Bernardo de Irigoyen
|This article relies largely or entirely upon a single source. (December 2009)|
Bernardo de Irigoyen (December 18, 1822 — December 27, 1906) was an Argentine lawyer, diplomat and politician.
Born in Buenos Aires, Irigoyen enrolled at the University of Buenos Aires and earned a juris doctor in 1843. He was commissioned by Governor Juan Manuel de Rosas to settle a boundary dispute with Chile (Rosas was charged with the Argentine Confederation's foreign policy during his 1835-52 reign), and from 1844 to 1850, Irigoyen served as Justice Minister in Mendoza Province, where he enacted the first provincial judicial system, as well as reformist military law and land law statutes.
He again negotiated with Chile over the disputed Straits of Magellan (1851), and following Rosas' overthrow, helped draft the 1852 San Nicolás Agreement. He participated in the constitutional assembly that paved the way for the 1860 reunification with secessionist Buenos Aires Province, and was nominated to the Argentine Supreme Court; he refused, however, and resumed his private practice.
Irigoyen returned to public life in 1870 as a provincial legislator, and in 1875, was appointed Minister of Foreign Affairs by President Nicolás Avellaneda. He negotiated boundary treaties with Brazil and Paraguay in the wake of the Paraguayan War against the latter nation, and was named Internal Affairs Minister in 1879, during which tenure he drafted the 1880 federalization of Buenos Aires. He was returned to the Foreign Minister's post by Avellaneda's successor, President Julio Roca, and secured the boundary treaty of 1881 between Chile and Argentina.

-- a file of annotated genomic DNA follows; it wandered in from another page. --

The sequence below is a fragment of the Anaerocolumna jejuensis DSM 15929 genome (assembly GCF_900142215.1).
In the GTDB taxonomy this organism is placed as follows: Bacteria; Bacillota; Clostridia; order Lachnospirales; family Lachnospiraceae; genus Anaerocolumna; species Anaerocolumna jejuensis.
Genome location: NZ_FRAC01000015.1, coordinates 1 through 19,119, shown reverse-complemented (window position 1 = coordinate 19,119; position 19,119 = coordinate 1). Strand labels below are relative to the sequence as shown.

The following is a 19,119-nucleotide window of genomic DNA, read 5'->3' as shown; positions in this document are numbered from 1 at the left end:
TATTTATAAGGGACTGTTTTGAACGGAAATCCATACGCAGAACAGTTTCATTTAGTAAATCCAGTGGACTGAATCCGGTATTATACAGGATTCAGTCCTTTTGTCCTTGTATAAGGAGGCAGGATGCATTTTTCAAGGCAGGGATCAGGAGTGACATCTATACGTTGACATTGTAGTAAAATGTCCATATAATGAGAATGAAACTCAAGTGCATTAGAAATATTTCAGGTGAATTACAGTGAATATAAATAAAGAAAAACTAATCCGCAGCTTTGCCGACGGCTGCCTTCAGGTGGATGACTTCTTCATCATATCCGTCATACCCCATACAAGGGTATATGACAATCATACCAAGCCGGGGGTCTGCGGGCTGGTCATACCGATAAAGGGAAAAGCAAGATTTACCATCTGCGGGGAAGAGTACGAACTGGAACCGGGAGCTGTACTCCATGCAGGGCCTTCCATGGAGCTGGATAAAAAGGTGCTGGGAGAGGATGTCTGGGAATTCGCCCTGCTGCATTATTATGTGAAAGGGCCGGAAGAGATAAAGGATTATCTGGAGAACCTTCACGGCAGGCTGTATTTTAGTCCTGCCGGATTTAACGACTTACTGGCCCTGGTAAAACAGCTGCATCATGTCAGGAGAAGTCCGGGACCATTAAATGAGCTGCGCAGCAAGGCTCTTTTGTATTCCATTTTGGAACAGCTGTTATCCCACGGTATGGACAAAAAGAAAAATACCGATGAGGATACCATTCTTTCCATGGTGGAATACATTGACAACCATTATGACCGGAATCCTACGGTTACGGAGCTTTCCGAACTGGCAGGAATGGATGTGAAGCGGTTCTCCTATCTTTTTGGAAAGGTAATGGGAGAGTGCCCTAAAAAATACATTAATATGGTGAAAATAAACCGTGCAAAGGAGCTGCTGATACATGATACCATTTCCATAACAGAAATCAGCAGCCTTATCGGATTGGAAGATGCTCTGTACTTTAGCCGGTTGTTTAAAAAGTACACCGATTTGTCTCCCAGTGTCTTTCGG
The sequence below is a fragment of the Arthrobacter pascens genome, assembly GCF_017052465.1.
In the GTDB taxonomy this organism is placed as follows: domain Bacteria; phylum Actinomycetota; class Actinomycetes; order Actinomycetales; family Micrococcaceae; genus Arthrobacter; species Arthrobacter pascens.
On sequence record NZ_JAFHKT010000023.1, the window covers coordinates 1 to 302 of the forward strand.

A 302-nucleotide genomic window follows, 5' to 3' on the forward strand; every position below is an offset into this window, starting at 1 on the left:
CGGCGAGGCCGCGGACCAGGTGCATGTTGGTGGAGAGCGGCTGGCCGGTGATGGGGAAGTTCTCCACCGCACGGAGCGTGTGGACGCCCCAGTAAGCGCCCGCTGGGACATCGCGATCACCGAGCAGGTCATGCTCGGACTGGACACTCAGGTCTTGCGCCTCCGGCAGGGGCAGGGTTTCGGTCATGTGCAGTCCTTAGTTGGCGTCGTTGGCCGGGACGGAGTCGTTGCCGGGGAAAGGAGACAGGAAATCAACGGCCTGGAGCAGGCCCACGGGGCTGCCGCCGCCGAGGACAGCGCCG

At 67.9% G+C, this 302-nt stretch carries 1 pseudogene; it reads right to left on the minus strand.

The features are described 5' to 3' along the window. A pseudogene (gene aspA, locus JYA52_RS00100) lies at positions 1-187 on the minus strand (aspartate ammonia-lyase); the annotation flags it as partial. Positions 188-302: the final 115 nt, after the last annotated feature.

He was elected to the Argentine Senate in 1884, and ran unsuccessfully for President in 1886. He later represented Argentina in talks with U.S. Secretary of State James Blaine for the formation of a Pan-American Congress; ultimately, however, the Argentine relationship with the British Empire led Irigoyen, who was otherwise amenable to the idea, to reject Blaine's proposals for closer economic ties with the United States.
Irigoyen joined Bartolomé Mitre, Leandro Alem, and others in establishing the Civic Union in 1890. Formed to challenge the paramount National Autonomist Party (PAN), the Civic Union organized its first presidential ticket in 1892. Irigoyen was nominated as Mitre's running mate, though before the campaign could begin in earnest, Alem's opposition led to Mitre's quitting the race. Irigoyen attempted to create a coalition of more conservative Civic Union figures and reformists from within the ruling PAN. His faction, however, was overshadowed by Hipólito Yrigoyen's newly formed Radical Civic Union, which espoused a policy of "breaking before bending" on the subject of electoral reforms to the undemocratic system then prevailing.
The aging lawmaker ran instead, in 1898, for Governor of Buenos Aires Province, and was elected, serving until 1902. Bernardo de Irigoyen retired afterwards and died in Buenos Aires in 1906. His death deprived the influential former President Roca of one of his most respected allies, and Roca's hegemony over national policy ended shortly afterwards.
- Historical Dictionary of Argentina. London: Scarecrow Press, 1978.